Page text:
At 05:17 PM 12/13/2004, Ray Hernandez wrote:
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> This is going to be a dupe to Brian, since my mailer reply's to the
>user and not the list. :)
> I don't think Ed was proposing a replacement for the mailing list. I
>think it could be a useful resource to enhance the mailing list. An IRC
>chatroom could be viewed as an alternative way to relate to other nag
>members. I agree that the mailing list archives are a great resource
>that I can search around in, and I would hate to see them go away, but
>there are those times when I am looking for some quick info on a
>question I have that may not warrant filling someone's inbox with.
> I would hope that nag members would not see this as something trying to
>replace a mailing list, but something that allows a user to exchange
>information/ideas/opinions in a more informal manner.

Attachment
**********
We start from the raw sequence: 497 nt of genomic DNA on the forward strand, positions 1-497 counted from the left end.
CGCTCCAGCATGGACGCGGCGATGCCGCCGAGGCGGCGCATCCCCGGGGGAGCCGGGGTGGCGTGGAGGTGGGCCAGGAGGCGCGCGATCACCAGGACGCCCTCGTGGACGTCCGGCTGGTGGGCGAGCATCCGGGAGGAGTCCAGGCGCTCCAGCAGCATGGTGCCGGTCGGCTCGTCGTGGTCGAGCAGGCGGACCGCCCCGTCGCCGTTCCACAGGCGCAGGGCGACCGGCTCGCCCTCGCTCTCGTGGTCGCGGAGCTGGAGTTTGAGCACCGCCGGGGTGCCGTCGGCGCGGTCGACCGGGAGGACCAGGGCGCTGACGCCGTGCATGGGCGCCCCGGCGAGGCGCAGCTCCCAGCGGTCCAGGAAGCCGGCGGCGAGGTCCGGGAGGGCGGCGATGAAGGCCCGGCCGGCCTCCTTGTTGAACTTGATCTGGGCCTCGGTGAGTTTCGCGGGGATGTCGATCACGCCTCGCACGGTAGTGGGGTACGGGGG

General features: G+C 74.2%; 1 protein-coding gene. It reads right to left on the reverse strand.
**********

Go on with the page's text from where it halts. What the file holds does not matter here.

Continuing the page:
What can a person communicate via a chatroom that can't be communicated just as efficiently, if not more so, via e-mail? I would not want such a thing used in my shop precisely because the things that should be recorded in e-mail would be less likely to become part of the record. We computer geeks have a hard enough time documenting our work as it is. And why worry about filling an inbox? E-mail storage is cheap these days. I have probably 15 years worth of e-mails around -- I hardly delete anything (other than spam) and it's not in any way a threat to my disk space resources.
Each time I touch that chatroom type of communication I come away more puzzled than ever as to why so many people like it. People say try it, you'll like it. I've tried it. Each time I do I like it less. I guess it's just one of the great mysteries of the universe.
W.K. Kellogg Biological Station